It was really informative reading trial records. As well as the Newcastle witch trials on my doorstep, there was also a later set of trials nearby in the Derwent/Tyne Valley. The transcripts from the trials can be viewed online via my blog, and they include tall tales ranging from fortune telling to demonic goings on. Many of the confessions also pick up well-known folklore and fairy tale themes (such as the devil presiding over a table that continually replenishes with food). On the face of it, they seem almost amusing, but like other witch trial confessions, these would most likely have been obtained under duress, which is always sobering.
Thank you so much for sharing all your fascinating research. Good luck with the audiobook!
Here’s the blurb:
The new audio book of Widdershins is narrated brilliantly by talented actor, Christine Mackie, from Downton Abbey, Coronation Street, Wire in the Blood, and so on.
The first part of a two-part series, Widdershins is inspired by the Newcastle witch trials, where 16 people were hanged. Despite being the largest mass execution of witches on a single day in England, these trials are not widely known about. In August 1650, 15 women and one man were hanged as witches after a Scottish witchfinder found them guilty of consorting with the devil. This notorious man was hired by the Puritan authorities in response to a petition from the Newcastle townsfolk who wanted to be rid of their witches.
Widdershins is told through the eyes of Jane Chandler, a young woman accused of witchcraft, and John Sharpe, the witchfinder who condemns her to death. Jane Chandler is an apprentice healer. From childhood, she and her mother have used herbs to cure the sick. But Jane soon learns that her sheltered life in a small village is not safe from the troubles of the wider world. From his father’s beatings to his uncle’s raging sermons, John Sharpe is beset by bad fortune. Fighting through personal tragedy, he finds his purpose: to become a witchfinder and save innocents from the scourge of witchcraft.
Praise for Widdershins:
The Historical Novel Society said of Widdershins: “Impeccably written, full of herbal lore and the clash of ignorance and prejudice against common sense, as well as the abounding beauty of nature, it made for a great read. There are plenty of books, both fact and fiction, available about the witch-trial era, but not only did I not know about such trials in Newcastle, I have not read a novel that so painstakingly and vividly evokes both the fear and joy of living at that time.”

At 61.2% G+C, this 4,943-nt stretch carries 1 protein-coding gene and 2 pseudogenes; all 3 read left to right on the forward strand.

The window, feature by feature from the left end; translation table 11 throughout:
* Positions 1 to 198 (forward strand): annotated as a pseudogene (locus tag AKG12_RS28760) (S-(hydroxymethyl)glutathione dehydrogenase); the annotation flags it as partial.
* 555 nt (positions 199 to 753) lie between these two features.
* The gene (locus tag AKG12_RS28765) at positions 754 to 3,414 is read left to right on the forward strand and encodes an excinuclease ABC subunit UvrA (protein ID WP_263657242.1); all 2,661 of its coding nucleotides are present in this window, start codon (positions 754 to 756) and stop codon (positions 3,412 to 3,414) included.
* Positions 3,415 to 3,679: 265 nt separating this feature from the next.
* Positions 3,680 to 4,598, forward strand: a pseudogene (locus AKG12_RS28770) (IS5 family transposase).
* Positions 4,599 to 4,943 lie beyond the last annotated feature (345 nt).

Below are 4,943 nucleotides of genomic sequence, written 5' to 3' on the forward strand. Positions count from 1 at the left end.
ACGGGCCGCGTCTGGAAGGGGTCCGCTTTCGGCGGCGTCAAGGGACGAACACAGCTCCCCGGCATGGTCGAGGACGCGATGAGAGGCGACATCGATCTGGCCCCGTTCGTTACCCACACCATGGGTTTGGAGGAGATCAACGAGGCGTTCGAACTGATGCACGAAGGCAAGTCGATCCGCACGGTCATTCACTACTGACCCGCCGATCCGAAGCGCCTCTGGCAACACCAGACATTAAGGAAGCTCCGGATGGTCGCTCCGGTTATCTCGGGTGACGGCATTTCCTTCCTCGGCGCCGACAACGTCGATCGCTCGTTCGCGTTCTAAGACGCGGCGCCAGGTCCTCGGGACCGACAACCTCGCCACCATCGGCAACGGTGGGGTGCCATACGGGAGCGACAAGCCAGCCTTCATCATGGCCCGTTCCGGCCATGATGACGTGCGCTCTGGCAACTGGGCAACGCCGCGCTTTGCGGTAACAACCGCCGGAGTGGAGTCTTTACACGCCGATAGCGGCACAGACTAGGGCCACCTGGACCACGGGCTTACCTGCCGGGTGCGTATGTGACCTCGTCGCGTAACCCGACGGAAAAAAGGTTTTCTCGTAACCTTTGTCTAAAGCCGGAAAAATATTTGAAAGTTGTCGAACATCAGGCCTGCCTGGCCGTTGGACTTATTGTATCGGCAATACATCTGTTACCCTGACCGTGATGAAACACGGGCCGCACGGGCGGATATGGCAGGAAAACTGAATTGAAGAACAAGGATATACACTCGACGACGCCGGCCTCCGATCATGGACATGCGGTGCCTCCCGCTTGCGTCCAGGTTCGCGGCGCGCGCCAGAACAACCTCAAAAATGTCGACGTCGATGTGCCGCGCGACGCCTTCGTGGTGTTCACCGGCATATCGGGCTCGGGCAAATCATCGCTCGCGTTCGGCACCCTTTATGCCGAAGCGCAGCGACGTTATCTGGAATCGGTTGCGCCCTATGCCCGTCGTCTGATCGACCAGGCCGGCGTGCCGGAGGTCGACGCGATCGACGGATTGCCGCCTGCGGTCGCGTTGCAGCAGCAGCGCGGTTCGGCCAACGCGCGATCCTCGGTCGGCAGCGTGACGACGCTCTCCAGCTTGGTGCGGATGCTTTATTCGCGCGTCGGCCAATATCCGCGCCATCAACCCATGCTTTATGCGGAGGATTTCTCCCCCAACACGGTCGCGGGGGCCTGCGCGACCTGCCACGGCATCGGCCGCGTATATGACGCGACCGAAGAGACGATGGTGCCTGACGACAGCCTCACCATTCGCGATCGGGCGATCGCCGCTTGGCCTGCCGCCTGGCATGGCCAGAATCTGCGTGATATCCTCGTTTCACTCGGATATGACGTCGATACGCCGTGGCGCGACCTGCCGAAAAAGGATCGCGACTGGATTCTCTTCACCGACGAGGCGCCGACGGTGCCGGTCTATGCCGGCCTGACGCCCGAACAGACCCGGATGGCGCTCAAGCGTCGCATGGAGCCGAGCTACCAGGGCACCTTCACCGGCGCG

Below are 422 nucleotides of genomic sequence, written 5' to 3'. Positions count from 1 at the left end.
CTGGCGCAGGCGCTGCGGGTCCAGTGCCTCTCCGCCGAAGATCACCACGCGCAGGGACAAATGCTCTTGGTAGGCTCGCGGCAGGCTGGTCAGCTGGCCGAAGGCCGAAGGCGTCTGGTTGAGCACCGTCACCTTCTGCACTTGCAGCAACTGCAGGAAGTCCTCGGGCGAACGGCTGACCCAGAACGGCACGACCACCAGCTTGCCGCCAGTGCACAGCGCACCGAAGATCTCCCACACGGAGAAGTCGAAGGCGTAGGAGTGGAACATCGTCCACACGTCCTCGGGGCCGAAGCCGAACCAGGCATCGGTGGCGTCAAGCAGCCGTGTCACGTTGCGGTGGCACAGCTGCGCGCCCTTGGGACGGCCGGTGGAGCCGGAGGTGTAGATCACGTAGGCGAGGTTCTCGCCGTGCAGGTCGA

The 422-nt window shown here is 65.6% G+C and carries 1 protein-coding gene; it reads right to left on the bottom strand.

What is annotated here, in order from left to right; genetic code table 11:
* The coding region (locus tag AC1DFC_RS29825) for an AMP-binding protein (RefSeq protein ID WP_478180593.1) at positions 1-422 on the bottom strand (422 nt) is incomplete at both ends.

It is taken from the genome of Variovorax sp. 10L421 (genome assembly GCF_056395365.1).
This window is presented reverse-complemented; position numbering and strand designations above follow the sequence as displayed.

Domestic abuse, rape, torture, execution, child abuse, animal abuse, miscarriage, death in childbirth.
Meet the author
Dr Helen Steadman is a historical novelist. Her first novel, Widdershins and its sequel, Sunwise were inspired by the Newcastle witch trials. Her third novel, The Running Wolf was inspired by a group of Lutheran swordmakers who defected from Germany to England in 1687.
Despite the Newcastle witch trials being the largest mass execution of witches on a single day in England, they are not widely known about. Helen is particularly interested in revealing hidden histories and she is a thorough researcher who goes to great lengths in pursuit of historical accuracy. To get under the skin of the cunning women in Widdershins and Sunwise, Helen trained in herbalism and learned how to identify, grow and harvest plants and then made herbal medicines from bark, seeds, flowers and berries.
The Running Wolf is the story of a group of master swordmakers who left Solingen, Germany and moved to Shotley Bridge, England in 1687. As well as carrying out in-depth archive research and visiting forges in Solingen to bring her story to life, Helen also undertook blacksmith training, which culminated in making her own sword. During her archive research, Helen uncovered a lot of new material and she published her findings in the Northern History journal.
Helen is now working on her fourth novel.
Connect with Helen
Meet the narrator, Christine Mackie
Christine Mackie has worked extensively in TV over the last thirty years in well-known TV series such as Downton Abbey, Wire in the Blood, Coronation Street, French & Saunders and The Grand. Theatre work includes numerous productions in new writing as well as classics, such as A Midsummer Night’s Dream, Comedy of Errors, Richard III, An Inspector Calls, and the Railway Children. In a recent all women version of Whisky Galore, Christine played three men, three women and a Red Setter dog!
Connect with the narrator
IMDB for Christine Mackie: https://www.imdb.com/name/nm0533499/
Video of Narrator talking about audiobook: https://www.youtube.com/watch?v=_8aAAwAqrLc